King's Cross fire in the London Underground November 18, 1987 : a report
The King's Cross tube station is one of the busiest and most complex in the London Underground network. In 1987, an average of 250,000 passengers were carried every weekday, with 100,000 in each of the peak periods 07:30 - 10:00 and 16:00 - 18:30. Up until 18 November 1987, fire had only killed one person in London's Underground since the Second World War. However, a serious fire in the Oxford Circus station in November 1984 prompted an independent report to criticise lax fire precautions. The report concluded by saying "luck has a habit of running out." At 19:45 on Wednesday, November 18, 1987, the luck of the London Underground ran out. It was the worst fire in the history of the London Underground, with 31 people dying and many more seriously injured. The fire began in a mixture of grease and debris which had accumulated on the running tracks of the Piccadilly line escalator number four during its entire operating life. It was later found that the escalator had never been completely cleaned since being installed in 1939. Ignition was attributed to a discarded match of a smoker, which fell between the tread and the skirting board of the escalator. Even though smoking is banned in the Underground, passengers are known to light up whilst riding the escalators to the surface. For twenty minutes after ignition the fire grew only slowly, eye-witnesses suggesting that no one expected a major incident to result. At 19:45, disaster struck in a fraction of a second. During the flashover, eyewitnesses said a huge ball of flame shot from the throat of the escalator shaft across the ceiling of the booking hall. Then all was total darkness and searing heat, the electricity went off, and the whole concourse was shrouded in impenetrable smoke. In the following hours chaos and confusion reigned, both in the station and on the streets above. A full public inquiry was initiated by the then Prime Minister Margaret Thatcher. Beginning on February 2, 1988, the inquiry lasted about five months, the longest of its kind in British history. Our report contains research into several aspects of this event. Included are conclusions of the official investigation into the cause of the fire behaviour. The investigation uncovered a previously unknown effect termed the "trench effect". We also cover the serious disregard to fire safety displayed by London Underground Limited. It is obvious that if better safety procedures had been implemented prior to the fire, on the night that luck ran out, every life at King's Cross station may well have been saved.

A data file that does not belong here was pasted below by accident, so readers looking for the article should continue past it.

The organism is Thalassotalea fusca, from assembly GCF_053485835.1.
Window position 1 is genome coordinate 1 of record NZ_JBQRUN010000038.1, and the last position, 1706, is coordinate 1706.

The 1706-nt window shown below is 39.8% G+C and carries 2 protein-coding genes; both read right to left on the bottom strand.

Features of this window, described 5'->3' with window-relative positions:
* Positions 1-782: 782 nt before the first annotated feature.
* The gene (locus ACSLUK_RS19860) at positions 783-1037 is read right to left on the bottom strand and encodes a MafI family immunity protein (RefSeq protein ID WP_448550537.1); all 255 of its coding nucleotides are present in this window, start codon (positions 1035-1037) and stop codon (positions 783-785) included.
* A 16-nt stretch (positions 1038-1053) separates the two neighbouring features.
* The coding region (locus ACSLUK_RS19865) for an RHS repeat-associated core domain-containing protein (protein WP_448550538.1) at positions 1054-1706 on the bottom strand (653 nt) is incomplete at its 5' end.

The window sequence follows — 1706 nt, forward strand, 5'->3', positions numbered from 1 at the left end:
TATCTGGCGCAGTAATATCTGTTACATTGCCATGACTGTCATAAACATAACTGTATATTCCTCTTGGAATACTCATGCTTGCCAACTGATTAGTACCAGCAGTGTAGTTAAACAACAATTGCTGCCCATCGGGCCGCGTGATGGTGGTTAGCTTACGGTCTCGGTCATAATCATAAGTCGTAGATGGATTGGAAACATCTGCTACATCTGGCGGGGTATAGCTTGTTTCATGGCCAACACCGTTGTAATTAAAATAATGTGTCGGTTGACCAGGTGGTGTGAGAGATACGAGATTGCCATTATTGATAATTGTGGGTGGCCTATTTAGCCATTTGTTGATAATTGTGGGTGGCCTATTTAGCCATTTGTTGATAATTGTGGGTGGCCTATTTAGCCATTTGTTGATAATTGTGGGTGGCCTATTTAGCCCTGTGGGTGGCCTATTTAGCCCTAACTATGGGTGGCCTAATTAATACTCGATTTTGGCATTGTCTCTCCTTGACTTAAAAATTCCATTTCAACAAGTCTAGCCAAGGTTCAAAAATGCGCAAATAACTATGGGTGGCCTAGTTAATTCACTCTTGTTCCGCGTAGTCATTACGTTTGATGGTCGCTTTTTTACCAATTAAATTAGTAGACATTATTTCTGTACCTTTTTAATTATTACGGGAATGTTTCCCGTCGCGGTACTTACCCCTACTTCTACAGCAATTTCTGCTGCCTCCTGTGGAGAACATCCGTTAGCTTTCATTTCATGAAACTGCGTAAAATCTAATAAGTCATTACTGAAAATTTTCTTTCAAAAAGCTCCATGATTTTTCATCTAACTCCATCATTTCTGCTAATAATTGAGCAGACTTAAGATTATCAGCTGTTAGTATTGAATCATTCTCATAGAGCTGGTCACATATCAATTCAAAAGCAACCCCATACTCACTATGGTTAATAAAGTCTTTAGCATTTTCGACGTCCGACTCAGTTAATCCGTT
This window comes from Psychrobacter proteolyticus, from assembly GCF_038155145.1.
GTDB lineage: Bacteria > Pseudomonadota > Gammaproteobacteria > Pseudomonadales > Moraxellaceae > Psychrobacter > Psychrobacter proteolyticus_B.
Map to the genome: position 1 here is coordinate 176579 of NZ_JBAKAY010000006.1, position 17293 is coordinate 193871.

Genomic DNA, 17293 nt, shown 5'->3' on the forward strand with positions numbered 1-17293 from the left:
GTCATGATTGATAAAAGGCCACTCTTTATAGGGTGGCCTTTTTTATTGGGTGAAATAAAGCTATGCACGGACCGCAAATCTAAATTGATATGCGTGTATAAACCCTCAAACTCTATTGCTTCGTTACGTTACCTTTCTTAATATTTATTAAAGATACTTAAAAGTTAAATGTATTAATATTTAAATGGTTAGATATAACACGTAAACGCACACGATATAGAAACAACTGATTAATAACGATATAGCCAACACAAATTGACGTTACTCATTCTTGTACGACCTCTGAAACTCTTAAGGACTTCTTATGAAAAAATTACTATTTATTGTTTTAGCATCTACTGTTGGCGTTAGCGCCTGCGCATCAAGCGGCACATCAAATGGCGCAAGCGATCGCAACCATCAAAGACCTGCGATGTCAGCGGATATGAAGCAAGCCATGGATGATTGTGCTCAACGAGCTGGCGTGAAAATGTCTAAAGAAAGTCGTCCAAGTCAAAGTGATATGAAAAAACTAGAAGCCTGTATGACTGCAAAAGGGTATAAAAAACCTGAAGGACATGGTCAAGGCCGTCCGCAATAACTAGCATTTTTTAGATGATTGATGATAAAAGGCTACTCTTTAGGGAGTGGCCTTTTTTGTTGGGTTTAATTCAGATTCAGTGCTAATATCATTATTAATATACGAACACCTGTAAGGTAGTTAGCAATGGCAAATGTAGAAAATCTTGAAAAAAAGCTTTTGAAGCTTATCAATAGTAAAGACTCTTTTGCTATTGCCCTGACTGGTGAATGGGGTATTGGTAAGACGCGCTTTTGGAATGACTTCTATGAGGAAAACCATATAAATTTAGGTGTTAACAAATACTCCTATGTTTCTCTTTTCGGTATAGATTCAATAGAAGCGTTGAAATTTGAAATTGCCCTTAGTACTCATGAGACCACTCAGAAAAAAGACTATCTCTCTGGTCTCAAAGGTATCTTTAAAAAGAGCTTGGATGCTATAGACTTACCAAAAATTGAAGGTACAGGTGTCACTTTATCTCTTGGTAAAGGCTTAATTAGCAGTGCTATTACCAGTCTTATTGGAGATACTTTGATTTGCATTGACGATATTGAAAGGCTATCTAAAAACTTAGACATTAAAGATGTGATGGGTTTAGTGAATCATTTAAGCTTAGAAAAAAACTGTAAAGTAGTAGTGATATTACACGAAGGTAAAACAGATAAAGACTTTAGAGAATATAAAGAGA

SubjectsField of Research::09 - Engineering::0905 - Civil Engineering::090599 - Civil Engineering not elsewhere classified
- Engineering: Reports